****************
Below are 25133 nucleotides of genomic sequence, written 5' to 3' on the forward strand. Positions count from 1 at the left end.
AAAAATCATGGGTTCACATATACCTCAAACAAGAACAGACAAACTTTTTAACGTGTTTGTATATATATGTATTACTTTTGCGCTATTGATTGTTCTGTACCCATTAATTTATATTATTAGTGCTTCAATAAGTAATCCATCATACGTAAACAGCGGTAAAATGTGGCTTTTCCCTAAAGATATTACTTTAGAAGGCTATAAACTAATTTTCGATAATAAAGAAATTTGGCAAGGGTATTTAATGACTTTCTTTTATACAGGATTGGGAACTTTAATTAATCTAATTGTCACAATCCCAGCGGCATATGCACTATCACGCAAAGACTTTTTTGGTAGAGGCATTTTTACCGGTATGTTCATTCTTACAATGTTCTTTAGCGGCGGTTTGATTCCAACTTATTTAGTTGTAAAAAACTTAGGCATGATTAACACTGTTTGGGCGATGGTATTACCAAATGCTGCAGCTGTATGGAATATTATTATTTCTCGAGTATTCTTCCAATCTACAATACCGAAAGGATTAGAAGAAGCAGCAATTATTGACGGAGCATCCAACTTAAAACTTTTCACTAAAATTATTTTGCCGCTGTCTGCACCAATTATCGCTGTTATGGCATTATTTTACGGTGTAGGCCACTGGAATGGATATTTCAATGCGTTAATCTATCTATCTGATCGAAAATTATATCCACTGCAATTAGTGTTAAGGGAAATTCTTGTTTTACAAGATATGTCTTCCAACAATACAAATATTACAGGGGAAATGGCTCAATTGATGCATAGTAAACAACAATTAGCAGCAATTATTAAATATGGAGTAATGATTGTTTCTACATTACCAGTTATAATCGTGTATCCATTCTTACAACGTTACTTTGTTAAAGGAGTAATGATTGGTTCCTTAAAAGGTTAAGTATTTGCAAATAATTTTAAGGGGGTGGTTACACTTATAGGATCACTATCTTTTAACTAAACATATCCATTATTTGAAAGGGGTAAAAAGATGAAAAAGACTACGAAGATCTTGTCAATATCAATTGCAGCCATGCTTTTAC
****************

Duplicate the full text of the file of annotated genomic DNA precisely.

Below are 25133 nucleotides of genomic sequence, written 5' to 3' on the forward strand. Positions count from 1 at the left end.
AAAAATCATGGGTTCACATATACCTCAAACAAGAACAGACAAACTTTTTAACGTGTTTGTATATATATGTATTACTTTTGCGCTATTGATTGTTCTGTACCCATTAATTTATATTATTAGTGCTTCAATAAGTAATCCATCATACGTAAACAGCGGTAAAATGTGGCTTTTCCCTAAAGATATTACTTTAGAAGGCTATAAACTAATTTTCGATAATAAAGAAATTTGGCAAGGGTATTTAATGACTTTCTTTTATACAGGATTGGGAACTTTAATTAATCTAATTGTCACAATCCCAGCGGCATATGCACTATCACGCAAAGACTTTTTTGGTAGAGGCATTTTTACCGGTATGTTCATTCTTACAATGTTCTTTAGCGGCGGTTTGATTCCAACTTATTTAGTTGTAAAAAACTTAGGCATGATTAACACTGTTTGGGCGATGGTATTACCAAATGCTGCAGCTGTATGGAATATTATTATTTCTCGAGTATTCTTCCAATCTACAATACCGAAAGGATTAGAAGAAGCAGCAATTATTGACGGAGCATCCAACTTAAAACTTTTCACTAAAATTATTTTGCCGCTGTCTGCACCAATTATCGCTGTTATGGCATTATTTTACGGTGTAGGCCACTGGAATGGATATTTCAATGCGTTAATCTATCTATCTGATCGAAAATTATATCCACTGCAATTAGTGTTAAGGGAAATTCTTGTTTTACAAGATATGTCTTCCAACAATACAAATATTACAGGGGAAATGGCTCAATTGATGCATAGTAAACAACAATTAGCAGCAATTATTAAATATGGAGTAATGATTGTTTCTACATTACCAGTTATAATCGTGTATCCATTCTTACAACGTTACTTTGTTAAAGGAGTAATGATTGGTTCCTTAAAAGGTTAAGTATTTGCAAATAATTTTAAGGGGGTGGTTACACTTATAGGATCACTATCTTTTAACTAAACATATCCATTATTTGAAAGGGGTAAAAAGATGAAAAAGACTACGAAGATCTTGTCAATATCAATTGCAGCCATGCTTTTAC